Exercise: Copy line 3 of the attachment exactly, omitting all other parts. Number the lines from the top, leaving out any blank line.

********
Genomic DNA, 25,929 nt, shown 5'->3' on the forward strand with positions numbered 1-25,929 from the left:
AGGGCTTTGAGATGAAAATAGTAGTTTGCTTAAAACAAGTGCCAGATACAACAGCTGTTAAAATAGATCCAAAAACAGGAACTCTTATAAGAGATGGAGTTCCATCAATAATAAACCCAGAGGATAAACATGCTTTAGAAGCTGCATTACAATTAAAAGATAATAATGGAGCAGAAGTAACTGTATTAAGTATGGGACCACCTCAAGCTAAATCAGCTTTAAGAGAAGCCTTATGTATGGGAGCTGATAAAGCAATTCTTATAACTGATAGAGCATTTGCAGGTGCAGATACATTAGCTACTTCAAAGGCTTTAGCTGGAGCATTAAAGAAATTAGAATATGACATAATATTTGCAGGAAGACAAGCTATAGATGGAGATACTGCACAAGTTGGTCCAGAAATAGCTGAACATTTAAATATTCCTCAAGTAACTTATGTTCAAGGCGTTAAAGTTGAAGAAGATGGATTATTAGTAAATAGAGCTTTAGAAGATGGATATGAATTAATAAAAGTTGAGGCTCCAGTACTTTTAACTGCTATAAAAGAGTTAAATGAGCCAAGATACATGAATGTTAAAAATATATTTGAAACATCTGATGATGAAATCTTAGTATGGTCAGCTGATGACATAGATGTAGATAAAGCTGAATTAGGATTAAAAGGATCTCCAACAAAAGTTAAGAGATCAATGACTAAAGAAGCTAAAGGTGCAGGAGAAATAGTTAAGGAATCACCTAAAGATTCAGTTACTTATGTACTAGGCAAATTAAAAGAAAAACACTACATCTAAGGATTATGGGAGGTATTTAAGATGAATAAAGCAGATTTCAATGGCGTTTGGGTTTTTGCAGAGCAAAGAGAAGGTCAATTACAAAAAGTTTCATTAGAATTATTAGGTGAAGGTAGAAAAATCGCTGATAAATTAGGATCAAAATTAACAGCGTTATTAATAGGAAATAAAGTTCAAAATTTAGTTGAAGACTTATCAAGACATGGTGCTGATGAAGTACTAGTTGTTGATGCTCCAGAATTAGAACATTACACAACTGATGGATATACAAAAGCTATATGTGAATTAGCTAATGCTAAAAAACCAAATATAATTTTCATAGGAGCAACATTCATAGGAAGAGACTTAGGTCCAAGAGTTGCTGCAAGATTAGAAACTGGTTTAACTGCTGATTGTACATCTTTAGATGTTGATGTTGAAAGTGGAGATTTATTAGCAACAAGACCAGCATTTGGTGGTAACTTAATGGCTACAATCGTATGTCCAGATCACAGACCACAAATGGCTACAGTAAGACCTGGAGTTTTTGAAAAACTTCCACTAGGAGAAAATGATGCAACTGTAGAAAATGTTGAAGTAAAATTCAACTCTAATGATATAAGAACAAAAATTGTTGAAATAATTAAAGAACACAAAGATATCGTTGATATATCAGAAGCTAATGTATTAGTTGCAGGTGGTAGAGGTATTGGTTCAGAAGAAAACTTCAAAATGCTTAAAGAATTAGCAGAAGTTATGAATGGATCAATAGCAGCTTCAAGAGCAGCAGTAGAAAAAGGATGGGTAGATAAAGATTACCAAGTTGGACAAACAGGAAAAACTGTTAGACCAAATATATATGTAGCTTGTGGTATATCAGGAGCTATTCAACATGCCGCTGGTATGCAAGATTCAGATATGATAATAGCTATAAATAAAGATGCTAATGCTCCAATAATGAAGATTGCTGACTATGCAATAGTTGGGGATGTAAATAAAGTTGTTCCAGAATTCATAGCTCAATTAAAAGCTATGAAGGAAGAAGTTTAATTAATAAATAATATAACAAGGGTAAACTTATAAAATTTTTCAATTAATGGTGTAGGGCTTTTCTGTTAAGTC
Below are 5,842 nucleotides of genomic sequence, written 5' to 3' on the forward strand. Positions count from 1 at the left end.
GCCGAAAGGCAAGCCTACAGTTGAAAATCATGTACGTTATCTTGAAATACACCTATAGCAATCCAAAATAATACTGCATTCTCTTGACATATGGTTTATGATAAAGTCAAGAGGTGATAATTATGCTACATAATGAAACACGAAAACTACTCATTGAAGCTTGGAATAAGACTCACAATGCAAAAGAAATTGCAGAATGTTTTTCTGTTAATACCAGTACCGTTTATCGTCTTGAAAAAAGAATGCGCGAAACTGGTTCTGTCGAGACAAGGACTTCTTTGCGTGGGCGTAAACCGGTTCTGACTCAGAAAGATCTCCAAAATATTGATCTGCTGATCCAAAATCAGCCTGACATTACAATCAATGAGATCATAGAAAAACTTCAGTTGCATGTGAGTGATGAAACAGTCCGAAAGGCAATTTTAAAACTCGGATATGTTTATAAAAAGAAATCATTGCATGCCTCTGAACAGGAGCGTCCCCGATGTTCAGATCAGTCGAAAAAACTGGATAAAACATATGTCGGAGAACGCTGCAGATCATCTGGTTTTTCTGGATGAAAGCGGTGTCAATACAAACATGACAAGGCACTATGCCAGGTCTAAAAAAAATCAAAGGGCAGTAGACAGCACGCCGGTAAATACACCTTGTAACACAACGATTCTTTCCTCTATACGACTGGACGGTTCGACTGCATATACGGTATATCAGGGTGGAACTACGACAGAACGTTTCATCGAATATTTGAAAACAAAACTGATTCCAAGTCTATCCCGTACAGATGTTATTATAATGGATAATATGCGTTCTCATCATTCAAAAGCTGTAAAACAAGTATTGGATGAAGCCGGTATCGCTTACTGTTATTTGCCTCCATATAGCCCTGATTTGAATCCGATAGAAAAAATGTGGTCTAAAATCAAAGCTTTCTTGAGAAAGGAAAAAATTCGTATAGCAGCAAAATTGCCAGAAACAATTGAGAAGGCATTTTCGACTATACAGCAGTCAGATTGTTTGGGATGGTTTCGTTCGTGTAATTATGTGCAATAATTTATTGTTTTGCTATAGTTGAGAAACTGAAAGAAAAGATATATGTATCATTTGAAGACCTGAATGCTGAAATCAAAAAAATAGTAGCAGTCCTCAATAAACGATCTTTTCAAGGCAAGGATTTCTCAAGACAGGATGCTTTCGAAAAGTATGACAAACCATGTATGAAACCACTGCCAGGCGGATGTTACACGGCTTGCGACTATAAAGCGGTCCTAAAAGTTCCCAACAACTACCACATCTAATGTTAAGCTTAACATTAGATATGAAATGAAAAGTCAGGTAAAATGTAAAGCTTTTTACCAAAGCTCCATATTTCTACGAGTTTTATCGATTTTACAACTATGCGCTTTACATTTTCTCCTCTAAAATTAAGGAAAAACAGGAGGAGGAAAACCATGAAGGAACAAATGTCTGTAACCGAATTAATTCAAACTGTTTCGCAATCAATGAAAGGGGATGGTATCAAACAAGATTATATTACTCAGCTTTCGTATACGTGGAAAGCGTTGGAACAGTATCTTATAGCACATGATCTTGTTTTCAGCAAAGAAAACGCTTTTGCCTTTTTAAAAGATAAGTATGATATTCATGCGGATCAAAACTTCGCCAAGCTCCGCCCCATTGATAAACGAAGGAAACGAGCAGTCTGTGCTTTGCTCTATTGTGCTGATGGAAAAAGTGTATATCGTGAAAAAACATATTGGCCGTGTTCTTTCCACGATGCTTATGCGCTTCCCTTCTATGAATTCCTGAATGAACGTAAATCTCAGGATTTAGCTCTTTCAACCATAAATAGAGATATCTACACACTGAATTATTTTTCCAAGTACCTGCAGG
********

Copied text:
Below are 5,842 nucleotides of genomic sequence, written 5' to 3' on the forward strand. Positions count from 1 at the left end.